In Defense of the Swan

Misunderstood yet again, New York's swan population faces an an uncertain future. Image depicting Black Swan.

Misunderstood yet again, New York’s swan population faces an an uncertain future. Image depicting Black Swan.

Swans have long been viewed as beautiful, mythical, and romantic creatures, as evidenced in literature and the arts. However, the swans’ ethereal nature may not be enough to overcome a host of environmental agencies calling for their removal. Hugh Raffles, a professor of anthropology at The New School for Social Research, “Speak[s] Up for the Mute Swan in the New York Times this week, arguing against the Department of Environmental Conservation’s proposal to kill the entire New York State population.

As explained in the editorial, the proposal to kill 2,200 birds follows a 2004 congressional decision to withdraw protection for the swan from the Migratory Bird Act. As Raffles explains of the verdict, “Wildlife managers see the mute swan as an invasive species, whose year-round residence, wanton appetite for subaquatic vegetation and aggressive territoriality threaten unsuspecting humans, native wildfowl such as the black tern, and dwindling wetland habitat.”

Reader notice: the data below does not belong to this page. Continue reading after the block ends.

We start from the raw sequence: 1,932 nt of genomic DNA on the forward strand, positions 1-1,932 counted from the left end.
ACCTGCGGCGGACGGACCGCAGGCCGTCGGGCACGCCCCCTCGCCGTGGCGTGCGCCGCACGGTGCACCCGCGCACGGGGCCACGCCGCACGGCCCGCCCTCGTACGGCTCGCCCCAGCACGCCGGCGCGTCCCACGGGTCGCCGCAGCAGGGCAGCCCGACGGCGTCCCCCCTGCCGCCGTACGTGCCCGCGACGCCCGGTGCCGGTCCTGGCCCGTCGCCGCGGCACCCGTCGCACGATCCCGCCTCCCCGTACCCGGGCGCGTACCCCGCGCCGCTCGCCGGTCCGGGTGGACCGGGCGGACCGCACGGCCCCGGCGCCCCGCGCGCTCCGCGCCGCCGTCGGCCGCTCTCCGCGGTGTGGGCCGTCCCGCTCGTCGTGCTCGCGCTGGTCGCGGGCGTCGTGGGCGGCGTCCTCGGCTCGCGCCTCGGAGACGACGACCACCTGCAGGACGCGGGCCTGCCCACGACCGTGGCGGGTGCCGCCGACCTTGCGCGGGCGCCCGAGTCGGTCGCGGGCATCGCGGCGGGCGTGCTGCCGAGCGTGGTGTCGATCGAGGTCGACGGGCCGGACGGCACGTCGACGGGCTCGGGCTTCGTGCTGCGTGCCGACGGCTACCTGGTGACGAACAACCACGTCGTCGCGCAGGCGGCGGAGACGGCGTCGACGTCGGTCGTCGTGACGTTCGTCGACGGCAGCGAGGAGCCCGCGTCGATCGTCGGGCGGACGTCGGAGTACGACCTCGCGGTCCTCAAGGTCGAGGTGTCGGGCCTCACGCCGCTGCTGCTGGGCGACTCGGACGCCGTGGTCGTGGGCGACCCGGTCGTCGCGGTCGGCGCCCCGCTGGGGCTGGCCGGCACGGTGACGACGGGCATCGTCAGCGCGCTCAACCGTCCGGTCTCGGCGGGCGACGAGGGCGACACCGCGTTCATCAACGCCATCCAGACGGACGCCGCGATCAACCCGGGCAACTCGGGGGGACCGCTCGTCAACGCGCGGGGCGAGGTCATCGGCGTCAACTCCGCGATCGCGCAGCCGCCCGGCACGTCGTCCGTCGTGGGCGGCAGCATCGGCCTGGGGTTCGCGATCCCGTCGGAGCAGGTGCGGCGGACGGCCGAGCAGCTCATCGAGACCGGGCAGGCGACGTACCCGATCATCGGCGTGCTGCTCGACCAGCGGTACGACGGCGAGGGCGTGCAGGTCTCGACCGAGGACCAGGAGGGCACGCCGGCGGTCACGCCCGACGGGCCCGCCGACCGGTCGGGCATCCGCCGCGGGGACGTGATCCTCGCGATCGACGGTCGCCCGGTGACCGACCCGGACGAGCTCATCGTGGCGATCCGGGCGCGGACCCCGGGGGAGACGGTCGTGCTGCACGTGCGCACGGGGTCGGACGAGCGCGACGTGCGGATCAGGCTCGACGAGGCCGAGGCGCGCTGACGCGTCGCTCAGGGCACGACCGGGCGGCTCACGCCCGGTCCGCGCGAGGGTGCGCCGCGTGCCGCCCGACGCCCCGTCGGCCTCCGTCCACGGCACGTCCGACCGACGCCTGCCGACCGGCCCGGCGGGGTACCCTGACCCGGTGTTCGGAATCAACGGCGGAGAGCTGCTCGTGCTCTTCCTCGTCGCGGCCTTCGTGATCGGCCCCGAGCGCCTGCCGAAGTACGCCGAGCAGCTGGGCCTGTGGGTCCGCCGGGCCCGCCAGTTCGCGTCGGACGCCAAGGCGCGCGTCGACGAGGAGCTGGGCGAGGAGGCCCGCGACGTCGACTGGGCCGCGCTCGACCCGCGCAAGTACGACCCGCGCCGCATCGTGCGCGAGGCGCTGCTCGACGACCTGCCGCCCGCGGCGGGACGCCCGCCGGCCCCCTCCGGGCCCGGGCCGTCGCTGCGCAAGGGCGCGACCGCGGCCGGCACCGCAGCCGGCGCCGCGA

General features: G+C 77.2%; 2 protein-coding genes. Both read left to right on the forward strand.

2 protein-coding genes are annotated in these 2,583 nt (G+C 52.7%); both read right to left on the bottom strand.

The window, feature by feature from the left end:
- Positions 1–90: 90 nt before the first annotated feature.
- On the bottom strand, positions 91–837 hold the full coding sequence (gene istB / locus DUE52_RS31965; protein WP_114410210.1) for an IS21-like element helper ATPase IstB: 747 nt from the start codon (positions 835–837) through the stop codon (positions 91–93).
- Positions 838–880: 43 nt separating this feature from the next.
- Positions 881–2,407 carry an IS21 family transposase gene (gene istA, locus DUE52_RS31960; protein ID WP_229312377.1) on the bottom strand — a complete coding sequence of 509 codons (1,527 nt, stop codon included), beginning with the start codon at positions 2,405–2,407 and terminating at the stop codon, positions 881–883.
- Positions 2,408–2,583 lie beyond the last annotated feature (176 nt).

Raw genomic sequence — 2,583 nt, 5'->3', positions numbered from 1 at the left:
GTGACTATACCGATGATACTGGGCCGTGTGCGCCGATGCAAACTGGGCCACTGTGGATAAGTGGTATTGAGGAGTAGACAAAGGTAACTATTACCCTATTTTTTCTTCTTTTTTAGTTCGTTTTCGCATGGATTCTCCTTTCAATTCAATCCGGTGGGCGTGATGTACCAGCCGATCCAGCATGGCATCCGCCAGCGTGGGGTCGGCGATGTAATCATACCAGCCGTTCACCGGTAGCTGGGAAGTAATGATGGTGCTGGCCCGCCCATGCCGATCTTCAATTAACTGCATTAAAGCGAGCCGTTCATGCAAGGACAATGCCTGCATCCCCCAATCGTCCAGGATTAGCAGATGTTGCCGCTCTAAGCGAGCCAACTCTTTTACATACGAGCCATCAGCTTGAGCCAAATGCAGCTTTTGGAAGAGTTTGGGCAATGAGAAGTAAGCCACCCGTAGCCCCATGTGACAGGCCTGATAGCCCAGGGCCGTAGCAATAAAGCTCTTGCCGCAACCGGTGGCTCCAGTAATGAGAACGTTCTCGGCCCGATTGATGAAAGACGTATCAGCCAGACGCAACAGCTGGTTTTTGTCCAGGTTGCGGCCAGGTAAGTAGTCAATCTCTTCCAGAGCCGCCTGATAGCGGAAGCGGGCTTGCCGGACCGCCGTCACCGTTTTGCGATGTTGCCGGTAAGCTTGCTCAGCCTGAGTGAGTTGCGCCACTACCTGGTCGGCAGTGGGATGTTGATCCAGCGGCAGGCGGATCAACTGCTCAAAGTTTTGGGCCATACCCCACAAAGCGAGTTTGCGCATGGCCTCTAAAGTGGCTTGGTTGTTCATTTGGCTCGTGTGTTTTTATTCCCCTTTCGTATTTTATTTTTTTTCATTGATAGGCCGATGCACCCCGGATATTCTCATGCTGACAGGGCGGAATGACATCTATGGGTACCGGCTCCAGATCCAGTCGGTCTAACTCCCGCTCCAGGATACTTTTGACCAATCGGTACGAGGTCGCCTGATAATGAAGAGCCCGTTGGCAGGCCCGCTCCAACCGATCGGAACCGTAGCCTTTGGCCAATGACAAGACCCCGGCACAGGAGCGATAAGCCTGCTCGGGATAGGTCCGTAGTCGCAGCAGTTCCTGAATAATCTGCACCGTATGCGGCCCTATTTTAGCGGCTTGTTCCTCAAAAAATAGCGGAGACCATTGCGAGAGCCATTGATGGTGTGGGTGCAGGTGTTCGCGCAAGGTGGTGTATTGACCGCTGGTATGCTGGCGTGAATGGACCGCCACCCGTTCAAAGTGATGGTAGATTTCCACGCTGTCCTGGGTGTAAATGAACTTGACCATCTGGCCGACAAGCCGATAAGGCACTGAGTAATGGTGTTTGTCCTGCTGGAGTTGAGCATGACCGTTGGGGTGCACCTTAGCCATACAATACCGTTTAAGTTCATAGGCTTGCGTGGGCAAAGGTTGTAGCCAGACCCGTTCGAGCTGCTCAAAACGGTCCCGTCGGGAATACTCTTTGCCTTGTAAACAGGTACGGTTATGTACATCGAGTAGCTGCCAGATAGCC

However, advocates for the birds say that they are defensive—not aggressive—and consume a mere half of 1 percent of New York’s 4000,000 waterfowl—hardly a significant impact. Likewise, evidence that the mute swan displaces New York’s native bird population is inconclusive at best, given that Europeans first introduced the swan to the area nearly 150 years ago, says Raffles.

Read Hugh Raffles’ defense of the mute swan here.